April 20, 2011 weblog
Apple gets two new iPhone-related patents
(PhysOrg.com) -- Apple is spending time with the patent office again, and this time it is for a double header. Apple has been rewarded not one, but two different patents, and they are both related to the iPhone.
The first patent, number 7,929,959, is a cardless way of activate a cell phone that is attached to a specific carrier. You may not think that getting rid of the SIM card would be that big of a deal, but in reality this idea would allow end users to be able to easily switch carriers. Users will be able to activate handsets that are currently tied down to one carrier on a different carriers network. That would mean that an iPhone user on At&T would be able to switch over to Verizon without having to buy a new phone, with the associated hefty hardware bill. It may even, at some point in the future, give users the option to switch to other networks.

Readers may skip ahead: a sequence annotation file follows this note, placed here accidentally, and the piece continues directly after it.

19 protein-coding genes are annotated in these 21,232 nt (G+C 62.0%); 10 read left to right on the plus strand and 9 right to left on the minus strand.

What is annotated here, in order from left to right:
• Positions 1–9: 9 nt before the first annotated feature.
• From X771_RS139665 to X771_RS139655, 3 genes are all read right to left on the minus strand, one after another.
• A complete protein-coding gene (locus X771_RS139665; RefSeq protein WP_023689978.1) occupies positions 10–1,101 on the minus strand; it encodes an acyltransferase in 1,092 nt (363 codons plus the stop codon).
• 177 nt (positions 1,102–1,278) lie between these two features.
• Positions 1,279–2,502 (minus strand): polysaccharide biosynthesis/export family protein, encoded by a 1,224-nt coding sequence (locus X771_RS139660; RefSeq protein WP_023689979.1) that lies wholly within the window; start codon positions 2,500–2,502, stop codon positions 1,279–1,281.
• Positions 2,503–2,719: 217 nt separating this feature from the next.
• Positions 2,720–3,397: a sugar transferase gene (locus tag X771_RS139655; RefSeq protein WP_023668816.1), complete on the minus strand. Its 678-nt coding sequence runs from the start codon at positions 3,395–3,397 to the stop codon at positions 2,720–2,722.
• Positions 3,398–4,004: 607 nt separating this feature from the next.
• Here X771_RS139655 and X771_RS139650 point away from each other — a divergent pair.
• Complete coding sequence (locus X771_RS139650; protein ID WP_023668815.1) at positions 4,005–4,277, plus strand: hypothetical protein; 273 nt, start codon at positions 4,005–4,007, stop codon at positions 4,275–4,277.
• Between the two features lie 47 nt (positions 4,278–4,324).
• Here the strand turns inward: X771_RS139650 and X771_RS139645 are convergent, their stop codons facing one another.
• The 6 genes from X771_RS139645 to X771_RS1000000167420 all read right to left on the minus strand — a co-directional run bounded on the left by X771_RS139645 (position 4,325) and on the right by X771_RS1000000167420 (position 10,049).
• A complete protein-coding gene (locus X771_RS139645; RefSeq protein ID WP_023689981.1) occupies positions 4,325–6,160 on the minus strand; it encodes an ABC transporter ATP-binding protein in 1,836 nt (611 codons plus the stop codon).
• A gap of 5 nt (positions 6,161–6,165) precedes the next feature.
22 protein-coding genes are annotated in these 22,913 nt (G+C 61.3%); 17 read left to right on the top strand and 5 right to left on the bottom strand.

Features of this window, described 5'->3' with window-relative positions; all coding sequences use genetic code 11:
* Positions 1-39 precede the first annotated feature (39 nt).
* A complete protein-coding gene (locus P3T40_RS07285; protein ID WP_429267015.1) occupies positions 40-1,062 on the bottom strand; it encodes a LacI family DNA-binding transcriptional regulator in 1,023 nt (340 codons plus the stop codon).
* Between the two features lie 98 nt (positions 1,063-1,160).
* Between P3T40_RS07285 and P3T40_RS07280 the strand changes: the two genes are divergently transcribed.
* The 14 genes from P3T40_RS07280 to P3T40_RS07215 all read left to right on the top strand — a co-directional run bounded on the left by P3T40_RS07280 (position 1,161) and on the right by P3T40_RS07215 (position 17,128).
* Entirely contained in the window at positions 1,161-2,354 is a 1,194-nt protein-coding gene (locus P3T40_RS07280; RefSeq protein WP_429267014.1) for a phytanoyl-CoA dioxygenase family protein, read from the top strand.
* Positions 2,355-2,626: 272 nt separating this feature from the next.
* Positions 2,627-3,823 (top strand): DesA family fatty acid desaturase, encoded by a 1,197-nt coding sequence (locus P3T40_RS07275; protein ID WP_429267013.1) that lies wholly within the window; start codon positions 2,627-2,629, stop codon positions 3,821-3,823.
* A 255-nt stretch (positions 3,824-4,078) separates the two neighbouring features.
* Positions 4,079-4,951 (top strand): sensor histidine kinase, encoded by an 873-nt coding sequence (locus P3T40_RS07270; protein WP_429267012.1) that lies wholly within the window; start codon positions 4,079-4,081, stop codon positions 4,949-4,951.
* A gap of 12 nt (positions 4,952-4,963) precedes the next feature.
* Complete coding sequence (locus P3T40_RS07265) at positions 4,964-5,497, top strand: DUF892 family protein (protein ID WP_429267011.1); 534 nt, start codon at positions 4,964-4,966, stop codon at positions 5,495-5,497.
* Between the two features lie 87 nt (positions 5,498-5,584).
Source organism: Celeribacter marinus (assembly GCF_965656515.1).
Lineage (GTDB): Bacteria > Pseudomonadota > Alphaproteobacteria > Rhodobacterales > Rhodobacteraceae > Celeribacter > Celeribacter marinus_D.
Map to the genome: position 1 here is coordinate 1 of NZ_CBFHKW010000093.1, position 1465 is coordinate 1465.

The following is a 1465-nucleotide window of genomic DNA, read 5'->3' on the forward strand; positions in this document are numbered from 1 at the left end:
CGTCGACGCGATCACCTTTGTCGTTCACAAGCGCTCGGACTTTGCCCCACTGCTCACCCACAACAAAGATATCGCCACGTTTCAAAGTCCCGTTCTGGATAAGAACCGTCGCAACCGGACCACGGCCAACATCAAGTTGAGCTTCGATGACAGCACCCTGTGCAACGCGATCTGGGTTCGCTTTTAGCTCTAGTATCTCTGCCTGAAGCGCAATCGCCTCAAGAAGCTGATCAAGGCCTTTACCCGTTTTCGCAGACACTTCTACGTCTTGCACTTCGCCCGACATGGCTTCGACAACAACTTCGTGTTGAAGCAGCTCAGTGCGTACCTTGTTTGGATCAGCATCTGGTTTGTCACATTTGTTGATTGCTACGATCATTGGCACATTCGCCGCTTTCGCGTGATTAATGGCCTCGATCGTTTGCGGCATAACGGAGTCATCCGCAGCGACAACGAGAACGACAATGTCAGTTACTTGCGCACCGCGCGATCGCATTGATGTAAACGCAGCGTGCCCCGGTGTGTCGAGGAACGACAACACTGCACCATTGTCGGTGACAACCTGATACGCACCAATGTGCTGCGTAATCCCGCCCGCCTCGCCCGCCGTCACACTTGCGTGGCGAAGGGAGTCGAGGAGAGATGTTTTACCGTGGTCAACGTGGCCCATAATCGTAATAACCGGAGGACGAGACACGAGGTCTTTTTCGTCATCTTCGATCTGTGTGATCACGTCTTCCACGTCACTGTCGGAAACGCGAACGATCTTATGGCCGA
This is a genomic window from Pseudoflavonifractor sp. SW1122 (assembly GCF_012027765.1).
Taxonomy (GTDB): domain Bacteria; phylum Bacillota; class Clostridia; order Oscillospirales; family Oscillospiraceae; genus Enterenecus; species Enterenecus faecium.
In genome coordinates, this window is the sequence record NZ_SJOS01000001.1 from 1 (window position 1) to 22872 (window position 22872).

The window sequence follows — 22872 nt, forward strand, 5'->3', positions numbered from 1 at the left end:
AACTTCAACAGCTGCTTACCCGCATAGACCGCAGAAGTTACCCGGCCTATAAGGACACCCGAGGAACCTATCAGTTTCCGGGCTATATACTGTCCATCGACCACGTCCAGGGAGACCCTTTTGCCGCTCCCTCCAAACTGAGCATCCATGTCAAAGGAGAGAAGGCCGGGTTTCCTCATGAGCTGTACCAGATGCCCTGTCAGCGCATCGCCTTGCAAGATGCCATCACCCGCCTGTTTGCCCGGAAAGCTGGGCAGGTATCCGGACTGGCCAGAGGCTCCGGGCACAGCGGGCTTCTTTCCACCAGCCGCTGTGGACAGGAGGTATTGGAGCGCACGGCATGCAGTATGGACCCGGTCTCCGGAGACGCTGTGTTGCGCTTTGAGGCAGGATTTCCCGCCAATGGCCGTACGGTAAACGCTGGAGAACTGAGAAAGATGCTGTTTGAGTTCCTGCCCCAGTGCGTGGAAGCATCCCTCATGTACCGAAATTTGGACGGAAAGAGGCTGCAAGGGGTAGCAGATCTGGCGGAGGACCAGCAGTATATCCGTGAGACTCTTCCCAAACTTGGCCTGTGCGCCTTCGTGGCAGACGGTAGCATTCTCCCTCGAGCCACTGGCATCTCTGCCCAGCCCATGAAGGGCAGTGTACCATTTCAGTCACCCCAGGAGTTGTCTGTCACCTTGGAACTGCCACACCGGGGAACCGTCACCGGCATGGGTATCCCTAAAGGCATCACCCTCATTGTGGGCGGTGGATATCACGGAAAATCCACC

The second patent, number 7,928,965, will add a radio-frequency identifier key to the touchscreen display. The radio-frequency identifier key that could, in the future, be used as a method of data transfer. It could also be used to open radio-frequency doors, or any other number of applications. Though, this may create a potential security issue, if this technology is used for data sharing, and security will have to go with the radio-frequency identifier key.
All of this technology is currently at the patent stage. No information has been released on when, if ever, this technology can be expected to be implemented in future generations of iPhones.
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